We awoke early for a 7am start to meet our driver who would take us from Shiraz to Yazd stopping along famous sites – Persepolis, Naqsh-e Rostom, Pasargadae and through the small town of Abarqu before reaching Yazd. In total, the journey would take us over 500km. Soon into our trip we realised our driver, Morteza Mehrparvar, was quite a comical character, which made our long car trip much more enjoyable. He had been in the tourism industry for the past seventeen years (which he reminded us a number of times during the trip), and had many stories to tell. He was even listed in the 2000, 2004 and 2008 editions of the Lonely Planet – “page 271” he proudly said.
Similar to the sites in Shiraz, Persepolis was packed with local Iranian tourists. We explored the sites in awe of the beautiful creations of the ancient Achaemanid Empire, during reign of Darius the Great. It was clear that Persepolis was once a magnificent city. My favourite features were the staircases – each step consisting of a relief mimicking the ancient customs of bringing gifts to the palaces.
Next we stopped off at Naqsh-e Rostom, a site consistent of impressive rock tombs off Darius I, Darius II, Artaxerxes I and Xerxes I located on a smooth mountain face. A number of detailed reliefs/murals depicting war, victory across the ages are also carved on the rockface surrounding the tombs. Nearby is Kaba Zarosht, a monument that was thought to be a Zoroastrian Fire Temple but is now regarded to be a treasury of some sort.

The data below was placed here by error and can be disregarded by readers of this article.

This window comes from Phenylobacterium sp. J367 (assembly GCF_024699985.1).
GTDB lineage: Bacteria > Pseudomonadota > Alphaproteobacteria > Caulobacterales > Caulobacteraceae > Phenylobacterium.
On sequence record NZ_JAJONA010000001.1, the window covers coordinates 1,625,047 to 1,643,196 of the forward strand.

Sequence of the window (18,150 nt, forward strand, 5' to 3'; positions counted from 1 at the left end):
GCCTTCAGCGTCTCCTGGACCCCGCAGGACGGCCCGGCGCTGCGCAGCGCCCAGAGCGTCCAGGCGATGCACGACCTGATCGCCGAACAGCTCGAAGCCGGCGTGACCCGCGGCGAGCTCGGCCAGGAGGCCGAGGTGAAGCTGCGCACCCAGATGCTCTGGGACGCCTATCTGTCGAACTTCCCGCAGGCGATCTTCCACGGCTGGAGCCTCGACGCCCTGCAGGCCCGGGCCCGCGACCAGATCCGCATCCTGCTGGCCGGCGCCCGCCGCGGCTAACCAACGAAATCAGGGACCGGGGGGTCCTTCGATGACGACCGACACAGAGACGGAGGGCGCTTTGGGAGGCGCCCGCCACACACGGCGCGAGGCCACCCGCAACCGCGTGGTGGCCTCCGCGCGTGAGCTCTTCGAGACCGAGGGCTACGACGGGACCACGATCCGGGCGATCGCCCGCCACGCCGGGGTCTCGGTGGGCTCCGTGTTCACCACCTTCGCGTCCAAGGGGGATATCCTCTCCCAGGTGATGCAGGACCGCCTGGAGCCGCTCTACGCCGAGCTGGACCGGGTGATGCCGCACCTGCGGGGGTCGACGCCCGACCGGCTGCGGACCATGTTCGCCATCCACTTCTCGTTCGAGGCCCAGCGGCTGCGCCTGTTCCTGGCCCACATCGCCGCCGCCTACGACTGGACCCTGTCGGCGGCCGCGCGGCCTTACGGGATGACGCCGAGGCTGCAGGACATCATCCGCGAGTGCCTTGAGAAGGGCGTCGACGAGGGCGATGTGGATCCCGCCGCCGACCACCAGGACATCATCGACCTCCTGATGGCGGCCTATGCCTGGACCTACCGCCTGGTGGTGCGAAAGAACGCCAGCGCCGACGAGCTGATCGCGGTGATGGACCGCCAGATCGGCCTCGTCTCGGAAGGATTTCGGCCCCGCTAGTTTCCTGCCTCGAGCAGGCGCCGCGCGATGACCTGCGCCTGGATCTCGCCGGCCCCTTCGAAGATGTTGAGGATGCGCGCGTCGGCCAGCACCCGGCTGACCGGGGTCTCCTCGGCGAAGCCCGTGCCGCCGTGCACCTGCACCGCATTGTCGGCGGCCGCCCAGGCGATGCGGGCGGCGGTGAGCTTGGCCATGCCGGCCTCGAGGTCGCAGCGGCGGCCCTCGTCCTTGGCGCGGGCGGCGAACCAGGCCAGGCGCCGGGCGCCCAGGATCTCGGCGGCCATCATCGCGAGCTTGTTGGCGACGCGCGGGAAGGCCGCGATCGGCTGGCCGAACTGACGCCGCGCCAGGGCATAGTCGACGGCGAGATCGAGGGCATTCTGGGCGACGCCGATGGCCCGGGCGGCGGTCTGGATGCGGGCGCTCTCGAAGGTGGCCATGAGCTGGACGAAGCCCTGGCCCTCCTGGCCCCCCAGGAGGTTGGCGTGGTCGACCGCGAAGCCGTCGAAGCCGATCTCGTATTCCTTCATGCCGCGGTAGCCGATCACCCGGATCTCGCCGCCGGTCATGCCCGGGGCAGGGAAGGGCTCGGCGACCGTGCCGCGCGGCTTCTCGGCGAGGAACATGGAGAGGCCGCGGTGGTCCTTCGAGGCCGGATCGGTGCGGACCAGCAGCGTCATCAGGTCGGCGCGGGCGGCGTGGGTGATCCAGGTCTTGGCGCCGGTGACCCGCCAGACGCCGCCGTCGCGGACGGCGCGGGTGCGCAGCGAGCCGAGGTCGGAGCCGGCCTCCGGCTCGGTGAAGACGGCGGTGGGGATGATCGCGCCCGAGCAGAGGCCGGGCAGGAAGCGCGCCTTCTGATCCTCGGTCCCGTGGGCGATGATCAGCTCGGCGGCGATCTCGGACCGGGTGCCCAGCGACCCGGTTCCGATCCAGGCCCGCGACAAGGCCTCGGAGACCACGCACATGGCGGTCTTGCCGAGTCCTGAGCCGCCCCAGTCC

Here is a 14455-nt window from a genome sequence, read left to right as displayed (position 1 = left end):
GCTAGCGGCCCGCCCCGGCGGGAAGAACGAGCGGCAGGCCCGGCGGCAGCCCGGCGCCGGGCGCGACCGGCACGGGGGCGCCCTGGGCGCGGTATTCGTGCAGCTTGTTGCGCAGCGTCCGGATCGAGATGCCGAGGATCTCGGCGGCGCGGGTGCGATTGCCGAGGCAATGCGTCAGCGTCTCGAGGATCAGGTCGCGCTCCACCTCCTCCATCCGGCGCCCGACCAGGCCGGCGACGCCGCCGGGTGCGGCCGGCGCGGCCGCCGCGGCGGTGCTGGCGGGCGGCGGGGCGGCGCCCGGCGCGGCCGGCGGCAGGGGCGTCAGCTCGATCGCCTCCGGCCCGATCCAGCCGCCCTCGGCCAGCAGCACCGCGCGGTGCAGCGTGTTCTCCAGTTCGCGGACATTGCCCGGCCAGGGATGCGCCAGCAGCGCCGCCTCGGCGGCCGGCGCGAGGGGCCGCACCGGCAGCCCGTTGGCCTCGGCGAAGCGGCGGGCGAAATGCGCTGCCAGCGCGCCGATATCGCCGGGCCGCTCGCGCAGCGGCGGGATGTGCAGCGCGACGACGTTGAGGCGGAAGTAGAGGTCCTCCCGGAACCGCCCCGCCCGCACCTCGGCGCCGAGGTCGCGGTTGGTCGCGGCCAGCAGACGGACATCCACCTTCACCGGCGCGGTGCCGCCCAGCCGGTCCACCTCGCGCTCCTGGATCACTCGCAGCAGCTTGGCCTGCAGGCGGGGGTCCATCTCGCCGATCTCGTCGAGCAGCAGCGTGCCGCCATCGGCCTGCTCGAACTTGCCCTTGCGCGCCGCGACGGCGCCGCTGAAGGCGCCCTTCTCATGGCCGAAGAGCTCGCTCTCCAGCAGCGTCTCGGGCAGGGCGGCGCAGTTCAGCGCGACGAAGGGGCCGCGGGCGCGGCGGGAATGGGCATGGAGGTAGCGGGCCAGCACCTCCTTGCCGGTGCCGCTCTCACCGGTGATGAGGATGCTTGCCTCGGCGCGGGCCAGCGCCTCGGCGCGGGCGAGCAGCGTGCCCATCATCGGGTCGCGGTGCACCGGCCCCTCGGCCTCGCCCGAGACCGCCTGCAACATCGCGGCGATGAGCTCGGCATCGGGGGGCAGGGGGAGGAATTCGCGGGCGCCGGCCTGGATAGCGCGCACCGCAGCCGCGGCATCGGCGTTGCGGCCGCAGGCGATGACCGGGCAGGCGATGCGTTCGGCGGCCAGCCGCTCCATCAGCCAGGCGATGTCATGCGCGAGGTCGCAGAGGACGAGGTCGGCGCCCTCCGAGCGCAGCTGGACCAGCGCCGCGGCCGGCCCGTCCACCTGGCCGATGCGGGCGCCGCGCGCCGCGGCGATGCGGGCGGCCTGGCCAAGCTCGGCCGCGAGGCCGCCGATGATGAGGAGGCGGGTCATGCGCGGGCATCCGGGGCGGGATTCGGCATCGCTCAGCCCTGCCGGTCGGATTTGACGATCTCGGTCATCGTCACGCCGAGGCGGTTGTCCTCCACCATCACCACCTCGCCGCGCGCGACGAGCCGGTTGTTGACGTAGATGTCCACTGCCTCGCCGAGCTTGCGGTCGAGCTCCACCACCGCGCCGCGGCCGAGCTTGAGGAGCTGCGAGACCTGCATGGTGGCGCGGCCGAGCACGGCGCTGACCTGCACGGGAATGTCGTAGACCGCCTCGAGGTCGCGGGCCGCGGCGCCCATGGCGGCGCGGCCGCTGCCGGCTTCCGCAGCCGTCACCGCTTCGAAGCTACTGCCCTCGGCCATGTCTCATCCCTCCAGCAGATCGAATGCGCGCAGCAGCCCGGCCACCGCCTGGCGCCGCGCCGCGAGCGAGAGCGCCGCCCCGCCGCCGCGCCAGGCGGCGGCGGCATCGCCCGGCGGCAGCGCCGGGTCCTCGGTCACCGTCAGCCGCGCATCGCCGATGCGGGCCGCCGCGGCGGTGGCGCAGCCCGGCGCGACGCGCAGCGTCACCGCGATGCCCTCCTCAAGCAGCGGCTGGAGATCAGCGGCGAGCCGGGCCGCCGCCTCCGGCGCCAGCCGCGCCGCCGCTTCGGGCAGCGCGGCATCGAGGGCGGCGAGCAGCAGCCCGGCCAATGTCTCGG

The first thing we saw upon reaching Pasargadae was the tomb of Cyrus the Great – a high rectangular tomb. It seemed a little unimpressive for a ruler who was so highly regarded in Persian history. Further along was the Pasargadae site, which was much less reconstructed in comparison to Persepolis but worth the visit.
Morteza also took us on a slight detour to visit an old run down site which was from the Sassanian period. It was completely deserted (unlike all the other sites we’d visited), aside from a local family who had setup a few troughs to feed a group of baby goats inside the building… Apparently they were from the nearby mountains but weren’t getting enough food. We enjoyed a cup of hot tea here whilst admiring the nearby snow capped mountains.
Our last stop before Yazd was in Abarqu – here we visited the icehouse – a massive circular pyramid structure which once stored ice from winter’s snow for the hot summers, a 4000+ year old Cyprus tree (although Morteza suspects it is only 1000 years old) and Gombad Ali Dome built in the 11th century.